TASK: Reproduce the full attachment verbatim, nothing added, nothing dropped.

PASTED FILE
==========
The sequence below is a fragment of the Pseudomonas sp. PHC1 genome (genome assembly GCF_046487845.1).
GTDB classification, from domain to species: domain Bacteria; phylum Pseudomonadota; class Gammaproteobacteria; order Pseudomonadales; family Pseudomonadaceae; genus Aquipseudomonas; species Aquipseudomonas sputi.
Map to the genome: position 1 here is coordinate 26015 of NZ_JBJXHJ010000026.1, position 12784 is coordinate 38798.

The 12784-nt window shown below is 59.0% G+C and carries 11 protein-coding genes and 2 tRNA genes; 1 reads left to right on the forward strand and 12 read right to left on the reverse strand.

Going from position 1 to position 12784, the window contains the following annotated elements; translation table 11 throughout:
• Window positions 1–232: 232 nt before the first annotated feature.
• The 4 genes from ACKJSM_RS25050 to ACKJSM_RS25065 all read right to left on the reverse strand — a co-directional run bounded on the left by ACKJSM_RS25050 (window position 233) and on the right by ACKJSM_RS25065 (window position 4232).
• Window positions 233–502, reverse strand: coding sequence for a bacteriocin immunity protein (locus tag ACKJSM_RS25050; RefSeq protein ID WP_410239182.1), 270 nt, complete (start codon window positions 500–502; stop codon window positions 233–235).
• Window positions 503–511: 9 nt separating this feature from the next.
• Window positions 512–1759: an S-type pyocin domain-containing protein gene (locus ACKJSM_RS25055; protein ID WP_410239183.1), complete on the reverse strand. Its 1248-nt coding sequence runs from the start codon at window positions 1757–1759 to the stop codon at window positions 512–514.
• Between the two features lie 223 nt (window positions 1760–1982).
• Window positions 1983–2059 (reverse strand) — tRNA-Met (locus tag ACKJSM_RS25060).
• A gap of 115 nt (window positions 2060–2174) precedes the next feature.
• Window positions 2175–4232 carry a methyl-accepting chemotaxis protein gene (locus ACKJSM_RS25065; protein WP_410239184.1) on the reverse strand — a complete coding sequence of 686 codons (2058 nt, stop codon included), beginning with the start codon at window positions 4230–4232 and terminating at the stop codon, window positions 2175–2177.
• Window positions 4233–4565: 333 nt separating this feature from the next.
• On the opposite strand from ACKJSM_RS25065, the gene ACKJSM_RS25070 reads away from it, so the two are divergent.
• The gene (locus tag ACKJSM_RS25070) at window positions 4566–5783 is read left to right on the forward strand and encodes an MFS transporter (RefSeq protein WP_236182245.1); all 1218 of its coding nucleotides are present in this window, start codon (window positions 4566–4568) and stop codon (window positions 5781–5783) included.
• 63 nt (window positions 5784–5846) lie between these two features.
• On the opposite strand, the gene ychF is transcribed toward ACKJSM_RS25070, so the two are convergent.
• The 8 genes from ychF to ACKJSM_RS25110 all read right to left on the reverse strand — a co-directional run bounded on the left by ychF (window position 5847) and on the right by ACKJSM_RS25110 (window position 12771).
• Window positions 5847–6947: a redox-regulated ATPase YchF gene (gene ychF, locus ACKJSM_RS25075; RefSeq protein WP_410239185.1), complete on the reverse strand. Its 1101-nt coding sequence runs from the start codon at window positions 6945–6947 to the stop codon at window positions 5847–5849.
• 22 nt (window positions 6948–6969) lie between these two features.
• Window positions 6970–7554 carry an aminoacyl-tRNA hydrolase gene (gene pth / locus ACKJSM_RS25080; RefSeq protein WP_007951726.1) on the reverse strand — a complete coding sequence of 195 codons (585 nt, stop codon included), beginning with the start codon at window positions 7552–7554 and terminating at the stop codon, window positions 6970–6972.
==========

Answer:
The sequence below is a fragment of the Pseudomonas sp. PHC1 genome (genome assembly GCF_046487845.1).
GTDB classification, from domain to species: domain Bacteria; phylum Pseudomonadota; class Gammaproteobacteria; order Pseudomonadales; family Pseudomonadaceae; genus Aquipseudomonas; species Aquipseudomonas sputi.
Map to the genome: position 1 here is coordinate 26015 of NZ_JBJXHJ010000026.1, position 12784 is coordinate 38798.

The 12784-nt window shown below is 59.0% G+C and carries 11 protein-coding genes and 2 tRNA genes; 1 reads left to right on the forward strand and 12 read right to left on the reverse strand.

Going from position 1 to position 12784, the window contains the following annotated elements; translation table 11 throughout:
• Window positions 1–232: 232 nt before the first annotated feature.
• The 4 genes from ACKJSM_RS25050 to ACKJSM_RS25065 all read right to left on the reverse strand — a co-directional run bounded on the left by ACKJSM_RS25050 (window position 233) and on the right by ACKJSM_RS25065 (window position 4232).
• Window positions 233–502, reverse strand: coding sequence for a bacteriocin immunity protein (locus tag ACKJSM_RS25050; RefSeq protein ID WP_410239182.1), 270 nt, complete (start codon window positions 500–502; stop codon window positions 233–235).
• Window positions 503–511: 9 nt separating this feature from the next.
• Window positions 512–1759: an S-type pyocin domain-containing protein gene (locus ACKJSM_RS25055; protein ID WP_410239183.1), complete on the reverse strand. Its 1248-nt coding sequence runs from the start codon at window positions 1757–1759 to the stop codon at window positions 512–514.
• Between the two features lie 223 nt (window positions 1760–1982).
• Window positions 1983–2059 (reverse strand) — tRNA-Met (locus tag ACKJSM_RS25060).
• A gap of 115 nt (window positions 2060–2174) precedes the next feature.
• Window positions 2175–4232 carry a methyl-accepting chemotaxis protein gene (locus ACKJSM_RS25065; protein WP_410239184.1) on the reverse strand — a complete coding sequence of 686 codons (2058 nt, stop codon included), beginning with the start codon at window positions 4230–4232 and terminating at the stop codon, window positions 2175–2177.
• Window positions 4233–4565: 333 nt separating this feature from the next.
• On the opposite strand from ACKJSM_RS25065, the gene ACKJSM_RS25070 reads away from it, so the two are divergent.
• The gene (locus tag ACKJSM_RS25070) at window positions 4566–5783 is read left to right on the forward strand and encodes an MFS transporter (RefSeq protein WP_236182245.1); all 1218 of its coding nucleotides are present in this window, start codon (window positions 4566–4568) and stop codon (window positions 5781–5783) included.
• 63 nt (window positions 5784–5846) lie between these two features.
• On the opposite strand, the gene ychF is transcribed toward ACKJSM_RS25070, so the two are convergent.
• The 8 genes from ychF to ACKJSM_RS25110 all read right to left on the reverse strand — a co-directional run bounded on the left by ychF (window position 5847) and on the right by ACKJSM_RS25110 (window position 12771).
• Window positions 5847–6947: a redox-regulated ATPase YchF gene (gene ychF, locus ACKJSM_RS25075; RefSeq protein WP_410239185.1), complete on the reverse strand. Its 1101-nt coding sequence runs from the start codon at window positions 6945–6947 to the stop codon at window positions 5847–5849.
• 22 nt (window positions 6948–6969) lie between these two features.
• Window positions 6970–7554 carry an aminoacyl-tRNA hydrolase gene (gene pth / locus ACKJSM_RS25080; RefSeq protein WP_007951726.1) on the reverse strand — a complete coding sequence of 195 codons (585 nt, stop codon included), beginning with the start codon at window positions 7552–7554 and terminating at the stop codon, window positions 6970–6972.